Whatever happened to the young British artists (YBAs), the enfants terribles who gripped the world with their chutzpah in 1988 and ceased to shock about 10 years later when no one was shockable any longer? The answer is that they're still going, pouring out of the art colleges, doing their own neo-conceptual thing. They're simply no longer part of a movement.
Among the big YBA names were Damien Hirst (who suspended a sheep in formaldehyde), Gillian Wearing, who made a video of policemen sitting silently, Tracey Emin (of the unmade bed), Rachel Whiteread, the sculptress, and Chris Ofili (who paints with elephant dung). This week you can see their successors as the cream of British postgraduate art and sculpture goes on show at the Royal College of Art's summer exhibitions supported by The Independent.
Make your way to Kensington Gore to see Sophie von Hellermann, who paints expressive canvases based on scenes from movies; Nathaniel Mellors, a sculptor who has created a walk-through world with references to pop culture and news events; and Claude Temin-Vergez, who squeezes out acrylic paint in the style of Jackson Pollock.
Later this month the other art colleges are staging their final year shows, giving you a taste of what is happening in fine art, textiles, design, photography, architecture and fashion in the country that arguably contains more artists and designers per square inch than any other in the world.
According to official figures that Sir Christopher Frayling, rector of the Royal College of Art, likes to quote, we are now producing 60,000 art and design graduates over three years. That is more than the entire population of Florence in the Renaissance (there were 50,000 Florentines at that time).
The extraordinary outpouring from the United Kingdom's art schools in terms of scale and creativity is thought to be responsible to a large extent for the dramatic boom in our creative industries. The Department of Culture, Media and Sport reckons that these industries are growing at double the rate of GDP. In 1997-98 their output increased by 16 per cent compared to just under 6 per cent for the economy as a whole. Latest figures show these industries to be generating revenues of £112.5bn, employing 1.3 million people, and exporting more than £10.3m.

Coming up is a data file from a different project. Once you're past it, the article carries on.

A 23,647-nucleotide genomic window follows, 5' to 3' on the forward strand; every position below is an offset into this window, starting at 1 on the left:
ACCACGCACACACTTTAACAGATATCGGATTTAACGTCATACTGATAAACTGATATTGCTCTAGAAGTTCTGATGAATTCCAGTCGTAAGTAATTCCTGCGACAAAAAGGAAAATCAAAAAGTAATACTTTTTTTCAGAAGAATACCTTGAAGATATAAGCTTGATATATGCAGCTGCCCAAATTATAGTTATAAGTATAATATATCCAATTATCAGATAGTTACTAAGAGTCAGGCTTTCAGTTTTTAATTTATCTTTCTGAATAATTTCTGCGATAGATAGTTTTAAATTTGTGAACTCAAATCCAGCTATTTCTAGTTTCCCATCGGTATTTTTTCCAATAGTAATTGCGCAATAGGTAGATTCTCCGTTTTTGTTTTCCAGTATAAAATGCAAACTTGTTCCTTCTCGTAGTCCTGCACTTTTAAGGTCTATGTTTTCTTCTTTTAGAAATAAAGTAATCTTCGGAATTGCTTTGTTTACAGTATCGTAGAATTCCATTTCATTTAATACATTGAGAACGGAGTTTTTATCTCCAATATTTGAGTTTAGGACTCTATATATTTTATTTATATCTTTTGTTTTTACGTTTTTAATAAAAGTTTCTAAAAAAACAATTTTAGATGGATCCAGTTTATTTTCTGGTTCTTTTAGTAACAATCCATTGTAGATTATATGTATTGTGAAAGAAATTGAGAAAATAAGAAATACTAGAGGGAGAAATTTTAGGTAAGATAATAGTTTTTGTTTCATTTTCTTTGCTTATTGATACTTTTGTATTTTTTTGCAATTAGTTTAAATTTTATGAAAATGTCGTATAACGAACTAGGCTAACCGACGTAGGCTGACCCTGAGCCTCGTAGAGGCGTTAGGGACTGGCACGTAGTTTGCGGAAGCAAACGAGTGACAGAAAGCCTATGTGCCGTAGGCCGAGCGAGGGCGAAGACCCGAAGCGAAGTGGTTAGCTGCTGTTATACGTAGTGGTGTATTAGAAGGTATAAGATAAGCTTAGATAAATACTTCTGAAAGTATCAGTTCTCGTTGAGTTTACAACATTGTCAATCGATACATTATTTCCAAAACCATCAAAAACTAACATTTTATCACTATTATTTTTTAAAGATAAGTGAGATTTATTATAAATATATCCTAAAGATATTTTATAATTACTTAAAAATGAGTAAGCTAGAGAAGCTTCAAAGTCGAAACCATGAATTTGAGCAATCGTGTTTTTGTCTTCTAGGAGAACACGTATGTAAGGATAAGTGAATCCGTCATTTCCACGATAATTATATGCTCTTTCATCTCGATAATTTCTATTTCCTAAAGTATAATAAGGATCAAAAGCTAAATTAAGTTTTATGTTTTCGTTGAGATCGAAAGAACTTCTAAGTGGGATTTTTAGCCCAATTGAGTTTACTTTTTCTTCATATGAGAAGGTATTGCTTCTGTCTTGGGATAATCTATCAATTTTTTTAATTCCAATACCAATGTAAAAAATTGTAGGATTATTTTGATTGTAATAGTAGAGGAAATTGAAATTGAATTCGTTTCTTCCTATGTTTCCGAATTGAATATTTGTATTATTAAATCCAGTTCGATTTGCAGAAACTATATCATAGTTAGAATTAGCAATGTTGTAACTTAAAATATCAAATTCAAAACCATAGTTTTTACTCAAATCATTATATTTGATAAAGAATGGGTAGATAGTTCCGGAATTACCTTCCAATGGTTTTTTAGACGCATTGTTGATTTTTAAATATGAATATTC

And it's not just art that comes out of this segment of British higher education. Art colleges feed into pop music too. David Bowie and Punk music were clearly products of art schools, explains Sir Christopher. And Pete Townshend, lead singer and driving force behind The Who, got his idea for smashing up his guitar from a lecture on self-destructive sculpture at the then Ealing College of Art where he was a student in the early Sixties. "There's a direct connection between what they were doing in art schools and what they went on to do in the evenings," says Sir Christopher.
Why have art colleges become such a crucible for the creative industries in Britain? One answer is that we have more and bigger art colleges than most other countries. "It's a question of scale," says Colin Cina, the head of the Chelsea College of Art and Design. "There are probably more art and design colleges than in the rest of Europe put together in terms of student numbers."
Second, we teach art and design differently. Art colleges, established in most big cities in Victorian times, came out of the arts and crafts movement, according to Phillida Barlow, the head of undergraduate sculpture and reader in fine art at the Slade, part of University College London. Because they were grounded in a craft mentality and not in universities, students were taught by practitioners.
"British art schools employ practising artists, people who make work themselves when they are not teaching," says Bill Furlong, director of research at Wimbledon College of Art. "We are committed to that at Wimbledon. More than half our budget for staffing is spent on part-time staff who might do two or three days a week teaching and are making art for the rest of the time. Every member of staff from the principal onwards is a practising artist."